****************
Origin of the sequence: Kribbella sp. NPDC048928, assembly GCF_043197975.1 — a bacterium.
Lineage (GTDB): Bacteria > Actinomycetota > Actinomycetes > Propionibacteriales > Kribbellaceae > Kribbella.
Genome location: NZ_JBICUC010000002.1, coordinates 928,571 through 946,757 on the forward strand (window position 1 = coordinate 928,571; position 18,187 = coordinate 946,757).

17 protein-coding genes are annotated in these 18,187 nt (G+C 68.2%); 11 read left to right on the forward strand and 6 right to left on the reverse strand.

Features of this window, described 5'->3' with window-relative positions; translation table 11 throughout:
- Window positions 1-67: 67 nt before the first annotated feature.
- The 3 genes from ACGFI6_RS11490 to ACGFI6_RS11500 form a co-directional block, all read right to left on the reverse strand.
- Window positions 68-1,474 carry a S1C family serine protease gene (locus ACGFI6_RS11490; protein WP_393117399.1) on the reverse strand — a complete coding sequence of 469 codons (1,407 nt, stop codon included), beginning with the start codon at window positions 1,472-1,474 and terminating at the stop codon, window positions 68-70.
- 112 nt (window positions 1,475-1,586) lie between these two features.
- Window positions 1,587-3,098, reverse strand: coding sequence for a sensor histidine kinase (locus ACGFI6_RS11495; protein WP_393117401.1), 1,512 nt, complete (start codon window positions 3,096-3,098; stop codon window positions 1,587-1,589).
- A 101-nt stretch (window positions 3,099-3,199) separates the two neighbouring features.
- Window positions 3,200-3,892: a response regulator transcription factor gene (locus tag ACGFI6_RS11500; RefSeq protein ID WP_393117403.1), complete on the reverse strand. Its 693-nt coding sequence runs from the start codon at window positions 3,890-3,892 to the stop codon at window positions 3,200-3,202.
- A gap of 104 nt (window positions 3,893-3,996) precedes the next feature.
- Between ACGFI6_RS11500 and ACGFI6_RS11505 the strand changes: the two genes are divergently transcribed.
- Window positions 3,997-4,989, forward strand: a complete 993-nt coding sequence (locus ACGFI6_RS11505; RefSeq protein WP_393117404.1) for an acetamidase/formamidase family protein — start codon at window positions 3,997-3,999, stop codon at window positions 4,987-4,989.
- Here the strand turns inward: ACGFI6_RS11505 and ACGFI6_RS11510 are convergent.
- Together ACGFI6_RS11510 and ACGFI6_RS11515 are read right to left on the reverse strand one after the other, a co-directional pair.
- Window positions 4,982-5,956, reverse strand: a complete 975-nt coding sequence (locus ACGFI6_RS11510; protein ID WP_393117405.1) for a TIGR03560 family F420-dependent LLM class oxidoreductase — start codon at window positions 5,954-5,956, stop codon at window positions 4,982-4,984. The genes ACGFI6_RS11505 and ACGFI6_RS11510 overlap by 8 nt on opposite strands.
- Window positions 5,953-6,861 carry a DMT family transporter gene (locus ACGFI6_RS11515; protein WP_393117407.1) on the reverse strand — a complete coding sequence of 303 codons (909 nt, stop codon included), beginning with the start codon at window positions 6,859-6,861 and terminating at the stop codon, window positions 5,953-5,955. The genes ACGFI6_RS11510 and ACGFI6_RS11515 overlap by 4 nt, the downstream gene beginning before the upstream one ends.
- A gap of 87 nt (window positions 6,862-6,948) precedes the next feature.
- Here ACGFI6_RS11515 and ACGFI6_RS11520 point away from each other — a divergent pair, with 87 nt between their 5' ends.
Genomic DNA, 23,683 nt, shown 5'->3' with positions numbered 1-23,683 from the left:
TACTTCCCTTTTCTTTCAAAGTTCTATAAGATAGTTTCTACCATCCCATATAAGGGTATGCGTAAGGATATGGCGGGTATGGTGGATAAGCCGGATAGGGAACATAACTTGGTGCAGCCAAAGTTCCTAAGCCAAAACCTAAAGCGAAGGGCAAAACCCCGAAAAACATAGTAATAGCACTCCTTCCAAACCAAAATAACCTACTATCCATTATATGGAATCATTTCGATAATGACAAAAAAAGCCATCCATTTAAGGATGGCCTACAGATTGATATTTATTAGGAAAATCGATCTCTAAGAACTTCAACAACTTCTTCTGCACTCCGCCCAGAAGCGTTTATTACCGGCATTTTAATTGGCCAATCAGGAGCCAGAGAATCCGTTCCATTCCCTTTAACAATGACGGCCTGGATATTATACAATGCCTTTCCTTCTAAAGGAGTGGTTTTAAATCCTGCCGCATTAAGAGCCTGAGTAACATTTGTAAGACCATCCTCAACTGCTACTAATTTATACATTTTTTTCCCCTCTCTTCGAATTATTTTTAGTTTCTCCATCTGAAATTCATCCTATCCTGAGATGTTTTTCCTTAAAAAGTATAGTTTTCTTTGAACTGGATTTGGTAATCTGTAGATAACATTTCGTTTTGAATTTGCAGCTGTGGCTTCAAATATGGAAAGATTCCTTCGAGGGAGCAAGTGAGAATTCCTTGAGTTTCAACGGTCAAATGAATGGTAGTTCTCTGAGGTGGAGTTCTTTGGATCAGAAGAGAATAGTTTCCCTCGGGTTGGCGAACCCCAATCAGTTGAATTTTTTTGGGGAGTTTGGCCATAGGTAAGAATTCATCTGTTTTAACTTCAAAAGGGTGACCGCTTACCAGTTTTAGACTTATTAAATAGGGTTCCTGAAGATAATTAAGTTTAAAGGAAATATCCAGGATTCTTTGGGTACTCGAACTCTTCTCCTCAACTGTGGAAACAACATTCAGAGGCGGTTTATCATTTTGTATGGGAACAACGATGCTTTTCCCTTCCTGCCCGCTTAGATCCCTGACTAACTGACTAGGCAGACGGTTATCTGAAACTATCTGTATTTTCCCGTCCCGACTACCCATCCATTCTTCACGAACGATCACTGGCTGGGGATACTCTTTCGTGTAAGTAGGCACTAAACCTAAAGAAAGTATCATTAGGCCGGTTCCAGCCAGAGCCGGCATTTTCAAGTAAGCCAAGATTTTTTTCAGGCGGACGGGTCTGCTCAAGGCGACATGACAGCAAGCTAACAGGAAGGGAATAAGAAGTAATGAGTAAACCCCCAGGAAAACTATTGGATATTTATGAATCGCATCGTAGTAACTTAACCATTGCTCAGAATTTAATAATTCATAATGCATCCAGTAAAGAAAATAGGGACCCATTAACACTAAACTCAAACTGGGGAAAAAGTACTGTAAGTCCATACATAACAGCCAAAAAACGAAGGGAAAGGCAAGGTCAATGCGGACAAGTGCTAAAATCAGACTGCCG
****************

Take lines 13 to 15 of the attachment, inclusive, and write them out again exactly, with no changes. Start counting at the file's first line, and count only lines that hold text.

- A gap of 104 nt (window positions 3,893-3,996) precedes the next feature.
- Between ACGFI6_RS11500 and ACGFI6_RS11505 the strand changes: the two genes are divergently transcribed.
- Window positions 3,997-4,989, forward strand: a complete 993-nt coding sequence (locus ACGFI6_RS11505; RefSeq protein WP_393117404.1) for an acetamidase/formamidase family protein — start codon at window positions 3,997-3,999, stop codon at window positions 4,987-4,989.